1. Community and Voluntary Panel (including geographical communities and communities of interest)
2. Cultural and Educational Panel (including but not limited to arts, language, sports and students organisations)
3. Local and Regional Panel (for example representatives of community councils as recognised under Better Local Government, regional bodies etc.)
4. Labour Panel
5. Industrial and Commercial Panel
6. Agricultural and Fisheries Panel
In order to address the under-representation of women, quotas of at least 30% would operate across each panel.
All organisations who seek accreditation as a nominating body must apply to a ‘Seanad Panel Accreditation Committee’ before they can nominate a person to stand in the appropriate panel. It should be open to all bodies, other than political parties, to apply for such accreditation. An organisation would have to seek accreditation at least six months prior to an election.
Guidelines for accreditation would be laid out in legislation i.e. amendments to the Seanad Electoral (Panel Members) Acts
Each nominating body would only be permitted to nominate one person to one panel.
Arguments will be made by opponents of this system that it is cumbersome, however we contend that it is possible to overcome these difficulties. Any difficulties arising are far outweighed by the democratic and inclusive benefits of the sectoral panel system.
FUNCTIONS OF SEANAD
Sinn Féin envisages that the main role of the Seanad would be scrutiny. It would scrutinise draft domestic legislation and furnish reports to the Dáil, including specific recommendations for amendment, withdrawal, further consultation, impact assessment, fast-track progress, etc.
It would be responsible for checking legislative proposals against the constitutional and other rights of citizens, and also against Ireland’s international obligations.
Sinn Féin proposes significant changes to current legislative stages. Prior to consideration by the Dáil, all proposed legislation would first pass scrutiny by the Seanad, to be known hereafter as the ‘Seanad Stage’.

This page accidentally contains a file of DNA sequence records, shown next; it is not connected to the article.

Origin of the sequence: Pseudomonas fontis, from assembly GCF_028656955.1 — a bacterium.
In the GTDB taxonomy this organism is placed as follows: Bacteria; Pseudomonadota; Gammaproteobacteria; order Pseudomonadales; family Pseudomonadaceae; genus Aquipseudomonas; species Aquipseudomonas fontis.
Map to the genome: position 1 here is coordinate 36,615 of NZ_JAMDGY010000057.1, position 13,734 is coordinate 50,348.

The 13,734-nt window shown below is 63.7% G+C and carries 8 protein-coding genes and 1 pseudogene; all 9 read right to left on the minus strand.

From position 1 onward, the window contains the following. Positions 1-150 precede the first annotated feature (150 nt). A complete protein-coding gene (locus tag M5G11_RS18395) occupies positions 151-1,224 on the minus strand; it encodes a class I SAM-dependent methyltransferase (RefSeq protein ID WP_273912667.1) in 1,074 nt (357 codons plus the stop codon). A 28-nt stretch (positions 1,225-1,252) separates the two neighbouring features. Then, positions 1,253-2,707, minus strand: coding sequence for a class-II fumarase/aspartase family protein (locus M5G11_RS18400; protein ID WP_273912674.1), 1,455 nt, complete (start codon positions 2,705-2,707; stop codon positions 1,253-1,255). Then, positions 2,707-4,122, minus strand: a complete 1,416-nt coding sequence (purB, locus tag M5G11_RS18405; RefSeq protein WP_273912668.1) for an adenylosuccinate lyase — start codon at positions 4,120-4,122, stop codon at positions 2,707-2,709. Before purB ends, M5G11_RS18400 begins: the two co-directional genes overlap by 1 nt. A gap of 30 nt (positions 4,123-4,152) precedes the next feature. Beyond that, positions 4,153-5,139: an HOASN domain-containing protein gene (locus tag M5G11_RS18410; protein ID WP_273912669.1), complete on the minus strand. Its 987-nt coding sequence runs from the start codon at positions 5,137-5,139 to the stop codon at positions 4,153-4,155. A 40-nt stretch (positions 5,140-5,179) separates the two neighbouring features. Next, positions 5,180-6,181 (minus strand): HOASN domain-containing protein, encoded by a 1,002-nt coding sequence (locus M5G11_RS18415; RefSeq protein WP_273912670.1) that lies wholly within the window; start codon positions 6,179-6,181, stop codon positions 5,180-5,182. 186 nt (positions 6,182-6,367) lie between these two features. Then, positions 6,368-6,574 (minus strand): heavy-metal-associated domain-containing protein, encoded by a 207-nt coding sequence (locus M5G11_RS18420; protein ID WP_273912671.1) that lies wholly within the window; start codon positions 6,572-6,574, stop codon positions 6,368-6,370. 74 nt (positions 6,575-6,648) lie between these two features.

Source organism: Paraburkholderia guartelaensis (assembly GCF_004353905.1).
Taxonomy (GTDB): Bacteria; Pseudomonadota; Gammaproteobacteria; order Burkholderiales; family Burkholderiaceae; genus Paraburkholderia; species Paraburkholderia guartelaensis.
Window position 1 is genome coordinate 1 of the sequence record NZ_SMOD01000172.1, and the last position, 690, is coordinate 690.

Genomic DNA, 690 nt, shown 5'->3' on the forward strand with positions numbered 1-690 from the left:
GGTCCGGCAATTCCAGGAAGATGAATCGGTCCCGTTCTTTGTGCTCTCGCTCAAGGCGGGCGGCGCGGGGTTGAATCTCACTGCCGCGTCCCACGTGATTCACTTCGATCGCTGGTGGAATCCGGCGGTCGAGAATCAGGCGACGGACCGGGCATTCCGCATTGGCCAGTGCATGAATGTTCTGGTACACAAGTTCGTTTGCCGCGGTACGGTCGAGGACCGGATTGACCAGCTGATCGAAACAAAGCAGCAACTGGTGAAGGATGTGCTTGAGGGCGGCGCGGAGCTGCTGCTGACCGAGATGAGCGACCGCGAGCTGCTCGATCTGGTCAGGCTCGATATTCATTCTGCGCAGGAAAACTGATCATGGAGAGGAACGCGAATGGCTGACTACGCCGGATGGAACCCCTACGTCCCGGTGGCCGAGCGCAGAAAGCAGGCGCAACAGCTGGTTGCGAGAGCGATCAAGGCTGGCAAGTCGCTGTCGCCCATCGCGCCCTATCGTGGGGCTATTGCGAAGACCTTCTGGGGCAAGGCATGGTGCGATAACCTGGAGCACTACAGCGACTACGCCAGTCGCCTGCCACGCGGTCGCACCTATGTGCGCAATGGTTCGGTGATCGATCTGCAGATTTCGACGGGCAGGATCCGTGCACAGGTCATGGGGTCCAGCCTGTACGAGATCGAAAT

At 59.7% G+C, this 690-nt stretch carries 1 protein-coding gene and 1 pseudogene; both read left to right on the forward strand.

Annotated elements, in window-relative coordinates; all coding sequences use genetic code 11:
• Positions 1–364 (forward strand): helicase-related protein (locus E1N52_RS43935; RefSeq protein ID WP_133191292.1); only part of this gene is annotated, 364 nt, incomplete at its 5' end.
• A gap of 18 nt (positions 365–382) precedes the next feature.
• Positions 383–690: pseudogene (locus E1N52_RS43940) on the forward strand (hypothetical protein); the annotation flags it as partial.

All legislation would pass through the following stages:
• First Stage Publication (Dáil)
• Seanad Stage (Seanad)
• Second Stage Debate (Dáil)
• Committee Stage (Dáil)
• Report Stage/ Final Stage (Dáil)
The new “Seanad Stage” would include a community consultation process. Following this consultation, the Seanad would debate the bill and consider amendments. At the conclusion of this Stage, the Seanad would agree the amendments it would recommend to the Dáil.
The Seanad would have a responsibility to equality-proof and human rights-proof proposed legislation.
The Seanad could recommend withdrawal of legislation.
The Dáil must take cognisance of the Seanad Report when debating the bill in Second Stage, and subsequently.
If the Government ignores the Seanad recommendations, this could be grounds for a no-confidence vote. The President can also use this as a reason to refer legislation when presented.
The Seanad would have the right to question Ministers on legislation.
The Seanad would also scrutinise proposed European legislation and furnish reports to the Oireachtas including recommendations for amendment, withdrawal, further consultation, impact assessment, fast-track progress, etc.
The Seanad would have the ability to permit MEPs to attend and speak, without voting rights, at Seanad debates on European issues or on legislation resulting from the transposition of EU directives